It was 7:17 am on June 30th, 1908 when a ball of light bigger than the sun made its appearance in the sky of Tunguska.
Suddenly a big explosion, thousands of square meters of taiga were flattered and burned and the light caused by the explosion arrived to London, 10.000 Kilometers away, where history journals report that even if it was midnight you were able to read a newspaper on the street.
Then it was the silence for 19 years when the tales of the witnesses of this mysterious event reached the ears of Leonid Alekseevi? Kulik, a Russian scientist who left to Tunguska to solve the mystery.
From 1927 to 1939 he organized several expeditions without being able to sort a good theory: he thought an asteroid had hit the land but he was never been able to find the impact crater or the evidence of a celestial body.
So, what happened on that far and almost inhabited land in central Russia?
The event took place very far from the nearest censed village. Probably nobody lived in that area (but we do not know it for sure) and the tales of the big ball of light in the sky were reported from Tunguska witnesses who lived very far away from the impact area which nowadays is supposed to be located near Lake Cheko in the Krasnoyarsk District (Lake Cheko GPS coordinates on Google Maps: 60.964105,101.860009).
The explosion itself involved an area of 2.000 square kilometers (something similar to the city of Los Angeles) flattering the taiga but the fire went on for several weeks destroying many other kilometers of Tunguska surrounding the flash point.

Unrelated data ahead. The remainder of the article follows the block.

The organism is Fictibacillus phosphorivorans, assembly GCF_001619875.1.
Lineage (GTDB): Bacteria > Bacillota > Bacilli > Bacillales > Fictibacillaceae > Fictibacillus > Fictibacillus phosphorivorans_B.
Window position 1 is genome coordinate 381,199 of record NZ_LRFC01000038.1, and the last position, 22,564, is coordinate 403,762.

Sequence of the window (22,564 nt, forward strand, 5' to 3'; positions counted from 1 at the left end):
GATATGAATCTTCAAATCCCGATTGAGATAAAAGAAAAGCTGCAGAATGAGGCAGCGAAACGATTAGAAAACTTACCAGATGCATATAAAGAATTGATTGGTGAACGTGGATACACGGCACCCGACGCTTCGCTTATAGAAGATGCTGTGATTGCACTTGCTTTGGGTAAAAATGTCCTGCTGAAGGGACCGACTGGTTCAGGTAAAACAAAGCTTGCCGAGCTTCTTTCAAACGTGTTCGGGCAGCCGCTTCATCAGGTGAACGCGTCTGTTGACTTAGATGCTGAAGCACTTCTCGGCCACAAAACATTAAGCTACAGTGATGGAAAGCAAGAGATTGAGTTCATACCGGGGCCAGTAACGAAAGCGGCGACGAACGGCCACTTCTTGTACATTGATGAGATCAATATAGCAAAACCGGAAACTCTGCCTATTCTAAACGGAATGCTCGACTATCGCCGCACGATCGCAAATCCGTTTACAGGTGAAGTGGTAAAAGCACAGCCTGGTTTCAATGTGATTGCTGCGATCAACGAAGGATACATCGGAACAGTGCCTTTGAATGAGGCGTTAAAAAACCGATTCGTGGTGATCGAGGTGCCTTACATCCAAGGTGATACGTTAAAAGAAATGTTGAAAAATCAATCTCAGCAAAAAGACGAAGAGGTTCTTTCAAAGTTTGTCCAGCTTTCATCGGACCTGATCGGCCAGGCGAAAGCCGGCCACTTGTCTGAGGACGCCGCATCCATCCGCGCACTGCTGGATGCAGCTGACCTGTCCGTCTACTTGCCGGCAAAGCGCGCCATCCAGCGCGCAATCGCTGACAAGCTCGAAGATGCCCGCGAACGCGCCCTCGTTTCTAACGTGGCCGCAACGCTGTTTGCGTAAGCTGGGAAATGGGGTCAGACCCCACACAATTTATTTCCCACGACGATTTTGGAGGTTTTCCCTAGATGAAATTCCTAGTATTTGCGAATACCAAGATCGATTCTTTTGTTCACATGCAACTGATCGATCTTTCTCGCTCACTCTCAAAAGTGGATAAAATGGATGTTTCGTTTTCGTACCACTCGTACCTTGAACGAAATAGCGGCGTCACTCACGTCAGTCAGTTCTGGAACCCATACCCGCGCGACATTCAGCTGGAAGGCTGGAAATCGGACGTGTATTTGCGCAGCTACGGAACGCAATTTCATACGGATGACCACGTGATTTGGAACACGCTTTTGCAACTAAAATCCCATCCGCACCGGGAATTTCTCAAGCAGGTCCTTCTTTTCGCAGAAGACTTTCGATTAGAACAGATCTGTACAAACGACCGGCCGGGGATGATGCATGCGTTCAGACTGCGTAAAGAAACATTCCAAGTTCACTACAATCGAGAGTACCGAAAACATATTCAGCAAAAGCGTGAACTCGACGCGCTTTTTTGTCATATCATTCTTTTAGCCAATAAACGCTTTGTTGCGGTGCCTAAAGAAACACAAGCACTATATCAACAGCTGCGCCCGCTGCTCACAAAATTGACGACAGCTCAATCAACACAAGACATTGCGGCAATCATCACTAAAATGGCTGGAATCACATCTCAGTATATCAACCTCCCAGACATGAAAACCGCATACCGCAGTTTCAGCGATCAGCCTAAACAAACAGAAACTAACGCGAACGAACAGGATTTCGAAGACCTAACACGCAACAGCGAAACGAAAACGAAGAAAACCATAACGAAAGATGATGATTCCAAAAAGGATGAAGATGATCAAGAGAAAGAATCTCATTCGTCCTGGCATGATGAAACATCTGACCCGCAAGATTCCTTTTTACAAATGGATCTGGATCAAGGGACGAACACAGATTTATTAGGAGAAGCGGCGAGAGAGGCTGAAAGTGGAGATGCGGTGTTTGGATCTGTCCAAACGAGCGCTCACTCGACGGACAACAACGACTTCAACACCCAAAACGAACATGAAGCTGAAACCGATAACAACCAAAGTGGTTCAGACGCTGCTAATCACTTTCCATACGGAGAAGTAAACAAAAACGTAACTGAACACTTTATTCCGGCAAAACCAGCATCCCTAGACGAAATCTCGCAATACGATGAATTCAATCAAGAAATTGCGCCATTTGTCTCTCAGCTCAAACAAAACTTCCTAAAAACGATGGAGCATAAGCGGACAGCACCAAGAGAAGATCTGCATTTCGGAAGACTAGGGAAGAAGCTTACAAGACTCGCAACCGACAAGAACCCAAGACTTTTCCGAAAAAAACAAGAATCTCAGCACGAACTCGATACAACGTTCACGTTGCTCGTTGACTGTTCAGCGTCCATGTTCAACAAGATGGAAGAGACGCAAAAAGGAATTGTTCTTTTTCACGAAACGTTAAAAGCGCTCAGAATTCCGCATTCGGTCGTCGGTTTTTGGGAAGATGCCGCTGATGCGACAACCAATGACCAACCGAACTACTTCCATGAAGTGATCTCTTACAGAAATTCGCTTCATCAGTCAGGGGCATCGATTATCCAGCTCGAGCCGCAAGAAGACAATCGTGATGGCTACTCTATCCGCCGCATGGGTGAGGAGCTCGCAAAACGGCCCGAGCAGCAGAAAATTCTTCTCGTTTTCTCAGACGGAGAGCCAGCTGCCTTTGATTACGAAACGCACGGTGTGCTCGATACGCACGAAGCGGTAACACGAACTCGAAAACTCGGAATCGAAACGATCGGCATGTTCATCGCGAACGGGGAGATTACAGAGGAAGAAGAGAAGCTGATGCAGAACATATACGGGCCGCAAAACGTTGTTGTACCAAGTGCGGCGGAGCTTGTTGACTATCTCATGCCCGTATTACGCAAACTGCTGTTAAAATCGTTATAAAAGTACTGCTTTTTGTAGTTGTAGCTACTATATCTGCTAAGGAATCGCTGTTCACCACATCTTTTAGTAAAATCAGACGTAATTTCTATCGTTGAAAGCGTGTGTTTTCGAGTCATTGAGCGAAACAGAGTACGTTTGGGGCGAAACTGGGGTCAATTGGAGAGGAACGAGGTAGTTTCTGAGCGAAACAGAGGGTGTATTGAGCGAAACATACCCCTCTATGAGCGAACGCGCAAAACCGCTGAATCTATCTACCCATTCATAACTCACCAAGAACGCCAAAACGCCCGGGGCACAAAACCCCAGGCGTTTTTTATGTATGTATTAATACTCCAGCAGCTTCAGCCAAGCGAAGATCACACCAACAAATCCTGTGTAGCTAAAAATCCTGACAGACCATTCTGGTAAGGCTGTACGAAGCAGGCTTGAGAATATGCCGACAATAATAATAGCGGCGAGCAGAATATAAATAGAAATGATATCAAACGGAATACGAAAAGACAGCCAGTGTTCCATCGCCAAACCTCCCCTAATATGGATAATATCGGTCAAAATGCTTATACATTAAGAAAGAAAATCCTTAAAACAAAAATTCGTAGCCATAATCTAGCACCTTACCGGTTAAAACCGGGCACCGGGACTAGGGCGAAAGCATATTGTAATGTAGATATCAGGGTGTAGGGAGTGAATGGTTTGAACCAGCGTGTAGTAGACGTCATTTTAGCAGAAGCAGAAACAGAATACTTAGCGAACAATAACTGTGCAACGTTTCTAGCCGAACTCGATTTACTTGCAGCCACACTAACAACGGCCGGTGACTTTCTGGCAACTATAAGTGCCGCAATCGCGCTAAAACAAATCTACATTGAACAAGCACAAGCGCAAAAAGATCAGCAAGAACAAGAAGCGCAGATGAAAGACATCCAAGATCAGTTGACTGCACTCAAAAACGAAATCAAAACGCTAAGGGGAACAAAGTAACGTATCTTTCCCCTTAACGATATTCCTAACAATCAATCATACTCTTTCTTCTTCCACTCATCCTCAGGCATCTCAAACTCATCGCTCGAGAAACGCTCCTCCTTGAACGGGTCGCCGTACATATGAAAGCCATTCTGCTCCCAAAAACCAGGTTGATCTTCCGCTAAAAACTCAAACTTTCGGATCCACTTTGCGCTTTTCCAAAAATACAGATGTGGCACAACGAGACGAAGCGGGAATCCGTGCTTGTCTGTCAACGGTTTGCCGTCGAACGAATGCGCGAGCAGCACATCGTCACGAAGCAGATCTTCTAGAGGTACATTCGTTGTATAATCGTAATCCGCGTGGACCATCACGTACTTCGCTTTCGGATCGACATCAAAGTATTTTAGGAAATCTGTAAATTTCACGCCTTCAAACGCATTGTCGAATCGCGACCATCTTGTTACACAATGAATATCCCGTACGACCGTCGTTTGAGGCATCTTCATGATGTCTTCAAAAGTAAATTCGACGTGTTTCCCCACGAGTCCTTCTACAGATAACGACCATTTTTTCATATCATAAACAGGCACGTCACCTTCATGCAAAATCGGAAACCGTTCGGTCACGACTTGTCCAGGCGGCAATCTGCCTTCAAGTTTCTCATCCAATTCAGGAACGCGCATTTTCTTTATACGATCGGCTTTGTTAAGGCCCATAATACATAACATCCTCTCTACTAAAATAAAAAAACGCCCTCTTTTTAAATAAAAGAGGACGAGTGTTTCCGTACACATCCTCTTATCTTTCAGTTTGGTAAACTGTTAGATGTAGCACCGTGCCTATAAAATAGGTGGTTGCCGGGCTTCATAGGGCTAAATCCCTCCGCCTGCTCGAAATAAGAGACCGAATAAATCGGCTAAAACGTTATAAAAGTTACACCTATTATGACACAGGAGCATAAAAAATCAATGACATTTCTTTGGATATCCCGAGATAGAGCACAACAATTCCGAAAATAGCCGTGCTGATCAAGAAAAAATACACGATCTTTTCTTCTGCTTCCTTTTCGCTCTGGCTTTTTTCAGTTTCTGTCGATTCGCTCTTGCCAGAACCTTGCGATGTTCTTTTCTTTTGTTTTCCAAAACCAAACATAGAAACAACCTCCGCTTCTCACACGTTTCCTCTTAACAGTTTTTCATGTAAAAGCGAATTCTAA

Since the first Kulik expedition many theories have been built over the Tunguska event: scientists from all over the world have come to Tunguska to carry on researches and ufologists have held conferences dedicated to this incredible mystery.
Today the most accreditated theory has been the one formulated by a team of Italian scientists: it wasn’t an asteroid or a black hole or a gas explosion from the underground, it was the fragment of a comet from the space which exploded 5 to 10 kilometers away from the earth surface, over the Tunguska sky.
Comets are made of gas, ice and water; because of its nature, the big snowball did not reached the surface of our planet and exploded on the atmosphere. This explains why a crater has never been found.
More than hundred years from the explosion, the Tunguska event is still provoking debates and new research. Even the Metallica had their say on it showing a possible case scenario on the video of their song All Nightmare Long.
Whatever happened, the taiga surrounding the Lake Cheko is a great, beautiful land. The wooden house built by Kulik team is still there and has become a meeting point for those adventurous tourists who can afford a helicopter flight to get there.
Written and contributed by Francesco Dendi